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IS Claims Video Shows Reclusive Leader Saying, Terror Group’s Fight Now As A “Battle of Attrition”

"He's obviously the face of ISIS and we hadn't seen him in sometime," he said, using an acronym for the terror group. "Now he's out there saying Sri Lanka, that's what we want — more of it."

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This image made from video posted on a militant website July 5, 2014, purports to show the leader of the Islamic State group, Abu Bakr al-Baghdadi, delivering a sermon at a mosque in Iraq. VOA

In the video issued Monday, the man claiming to be Baghdadi praised the IS fighters who defended the northeastern Syrian town of Baghuz, the last to remain under IS control, before succumbing to U.S.-backed forces last month seek revenge for the fall of the terror group’s self-declared caliphate In Iraq and Syria.

The more than 18-minute-long video posted to the internet by IS’s al-Furqan media division shows a man, allegedly Abu Bakr al-Baghdadi, sitting cross-legged against a white backdrop with a machine gun and a couple of pillows by his side.

The man is seen speaking with other IS members, whose faces are blurred or covered with masks, acknowledging the recent fall of the last IS-held territory in Baghuz, Syria, and praising the Easter Sunday terror attack in Sri Lanka that killed more than 250 people.

FILE - Funeral banners hang across the street in front of St. Anthony's Shrine, days after a string of suicide bomb attacks on churches and luxury hotels across the island on Easter Sunday, in Colombo, Sri Lanka, April 26, 2019.
Funeral banners hang across the street in front of St. Anthony’s Shrine, days after a string of suicide bomb attacks on churches and luxury hotels across the island on Easter Sunday, in Colombo, Sri Lanka, April 26, 2019. VOA

​He described the terror group’s fight now as a “battle of attrition” and “stretching the enemy,” and promised IS will seek revenge for the killing and imprisonment of its fighters.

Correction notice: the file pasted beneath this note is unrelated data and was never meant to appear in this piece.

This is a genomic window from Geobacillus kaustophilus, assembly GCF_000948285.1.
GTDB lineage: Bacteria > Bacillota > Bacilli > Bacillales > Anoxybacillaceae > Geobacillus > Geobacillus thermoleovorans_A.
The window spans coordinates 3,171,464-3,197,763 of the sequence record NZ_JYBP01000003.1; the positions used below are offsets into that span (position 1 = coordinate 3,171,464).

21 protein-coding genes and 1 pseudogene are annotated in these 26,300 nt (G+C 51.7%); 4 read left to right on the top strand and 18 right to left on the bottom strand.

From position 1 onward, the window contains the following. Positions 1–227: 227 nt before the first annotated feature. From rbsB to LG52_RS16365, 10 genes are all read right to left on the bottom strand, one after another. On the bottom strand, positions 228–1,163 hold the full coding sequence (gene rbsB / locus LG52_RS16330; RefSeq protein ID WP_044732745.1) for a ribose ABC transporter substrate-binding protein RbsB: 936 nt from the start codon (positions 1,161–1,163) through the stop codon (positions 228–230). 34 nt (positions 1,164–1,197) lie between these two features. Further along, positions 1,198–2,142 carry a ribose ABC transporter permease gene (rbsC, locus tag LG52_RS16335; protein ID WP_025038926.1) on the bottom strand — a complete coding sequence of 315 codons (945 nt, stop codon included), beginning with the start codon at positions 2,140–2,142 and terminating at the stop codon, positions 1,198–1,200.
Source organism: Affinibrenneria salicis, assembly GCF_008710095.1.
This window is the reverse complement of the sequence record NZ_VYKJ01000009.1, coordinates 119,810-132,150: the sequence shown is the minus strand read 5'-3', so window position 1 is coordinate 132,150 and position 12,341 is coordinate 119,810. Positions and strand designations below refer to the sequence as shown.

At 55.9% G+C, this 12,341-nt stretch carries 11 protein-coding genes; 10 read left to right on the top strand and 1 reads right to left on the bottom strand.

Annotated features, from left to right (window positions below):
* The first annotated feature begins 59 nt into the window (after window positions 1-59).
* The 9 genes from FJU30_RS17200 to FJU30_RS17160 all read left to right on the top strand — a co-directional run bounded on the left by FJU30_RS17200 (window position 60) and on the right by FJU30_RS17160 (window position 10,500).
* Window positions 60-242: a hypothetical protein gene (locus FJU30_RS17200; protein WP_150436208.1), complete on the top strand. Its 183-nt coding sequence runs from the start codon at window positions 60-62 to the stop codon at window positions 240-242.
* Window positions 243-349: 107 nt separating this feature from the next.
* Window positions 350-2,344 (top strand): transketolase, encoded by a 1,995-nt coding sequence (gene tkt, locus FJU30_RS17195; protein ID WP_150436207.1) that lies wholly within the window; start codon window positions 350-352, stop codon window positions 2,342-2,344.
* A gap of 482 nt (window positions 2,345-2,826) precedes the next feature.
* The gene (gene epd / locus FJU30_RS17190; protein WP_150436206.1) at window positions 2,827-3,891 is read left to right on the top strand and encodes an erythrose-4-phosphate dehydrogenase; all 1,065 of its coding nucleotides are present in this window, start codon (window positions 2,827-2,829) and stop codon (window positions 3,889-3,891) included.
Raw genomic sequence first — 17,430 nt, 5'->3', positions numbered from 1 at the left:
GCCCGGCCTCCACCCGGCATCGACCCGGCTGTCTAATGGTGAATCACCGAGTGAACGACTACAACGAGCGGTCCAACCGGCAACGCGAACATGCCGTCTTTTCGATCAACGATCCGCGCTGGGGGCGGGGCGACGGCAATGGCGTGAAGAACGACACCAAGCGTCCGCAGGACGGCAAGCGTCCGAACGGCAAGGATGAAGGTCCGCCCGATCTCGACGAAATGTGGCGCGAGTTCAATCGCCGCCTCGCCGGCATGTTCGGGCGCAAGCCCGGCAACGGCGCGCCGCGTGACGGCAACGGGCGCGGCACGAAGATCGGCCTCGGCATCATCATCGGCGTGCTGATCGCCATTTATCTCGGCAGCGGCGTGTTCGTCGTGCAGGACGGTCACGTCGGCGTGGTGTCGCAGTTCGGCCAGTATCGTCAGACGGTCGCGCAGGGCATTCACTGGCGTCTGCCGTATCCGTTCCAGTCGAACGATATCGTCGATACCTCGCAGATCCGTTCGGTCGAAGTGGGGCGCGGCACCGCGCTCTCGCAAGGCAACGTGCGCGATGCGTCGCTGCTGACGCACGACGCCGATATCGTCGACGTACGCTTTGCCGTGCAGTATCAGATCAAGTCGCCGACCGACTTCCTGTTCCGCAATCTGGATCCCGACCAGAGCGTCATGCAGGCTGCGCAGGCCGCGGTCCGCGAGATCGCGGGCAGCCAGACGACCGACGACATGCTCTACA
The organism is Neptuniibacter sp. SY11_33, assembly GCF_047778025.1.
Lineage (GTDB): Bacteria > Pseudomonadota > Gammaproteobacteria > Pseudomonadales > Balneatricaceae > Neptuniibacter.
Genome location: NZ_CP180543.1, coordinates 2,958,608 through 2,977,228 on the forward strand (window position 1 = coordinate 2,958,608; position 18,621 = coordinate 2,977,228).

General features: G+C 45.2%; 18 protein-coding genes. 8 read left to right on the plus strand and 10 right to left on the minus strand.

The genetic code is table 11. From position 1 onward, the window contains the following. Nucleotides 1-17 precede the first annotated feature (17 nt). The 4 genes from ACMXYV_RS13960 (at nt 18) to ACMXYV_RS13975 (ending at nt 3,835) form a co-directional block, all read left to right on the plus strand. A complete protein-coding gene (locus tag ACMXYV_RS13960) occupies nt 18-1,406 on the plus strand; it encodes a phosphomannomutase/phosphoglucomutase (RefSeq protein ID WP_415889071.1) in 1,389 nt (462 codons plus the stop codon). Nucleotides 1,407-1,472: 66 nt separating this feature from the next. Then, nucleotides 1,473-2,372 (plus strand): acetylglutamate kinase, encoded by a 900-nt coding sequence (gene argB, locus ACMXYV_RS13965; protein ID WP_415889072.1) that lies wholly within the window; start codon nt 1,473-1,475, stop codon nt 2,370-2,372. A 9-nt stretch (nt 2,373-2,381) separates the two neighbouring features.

“Jihad continues until judgment day,” he warned.

U.S. reaction

Officials at the Pentagon and the State Department, as well as at U.S. intelligence agencies, said they were aware of the tape but had yet to verify the man in the video is actually the IS leader.

“We are aware of the video that surfaced today,” State Department spokesman Michael Lavallee said. “Analysts will review this recording and we will defer to the intelligence community to confirm its authenticity.”

If confirmed, the video would be the first to show the 48-year-old Baghdadi since the IS leader gave a sermon at the al-Nuri Mosque in Mosul, Iraq, in July 2014.

Since then, Baghdadi’s efforts to communicate with a mass audience have been limited to audio recordings posted online in September 2017 and August 2018.

In a 2018 recording, Baghdadi urged followers to persevere even as IS was losing ground to U.S.-backed forces.

“For the mujahedeen, the scale of victory or defeat is not dependent on a city or town being stolen or subject to that who has aerial superiority, intercontinental missiles or smart bombs,” he said at the time.

The lack of public appearances and the sporadic messages have led to speculation about his whereabouts while also sparking numerous rumors of his death. But U.S. military and intelligence officials have long believed Baghdadi is alive, hiding in remote areas of Syria or Iraq where IS remains entrenched, possibly with local support.

Since 2016, the United States has offered a reward of up to $25 million for information that helps bring Baghdadi to justice. Only one other person, al-Qaida leader Ayman al-Zawahiri, has a reward that high.

Praised IS fighters

In the video issued Monday, the man claiming to be Baghdadi praised the IS fighters who defended the northeastern Syrian town of Baghuz, the last to remain under IS control, before succumbing to U.S.-backed forces last month.

“The battle of Baghuz had ended and in it the barbarity and savagery of the nation of the Cross towards the Ummah of Islam was clear,” Baghdadi said, according to a translation by SITE Intelligence. “At the same time, the bravery, steadfastness and endurance of the Ummah of Islam was evident.”

Baghdadi also praised IS fighters “in the provinces” for seeking revenge, claiming they had carried out almost 300 operations across eight countries, before addressing the Easter Sunday terror attacks in Sri Lanka.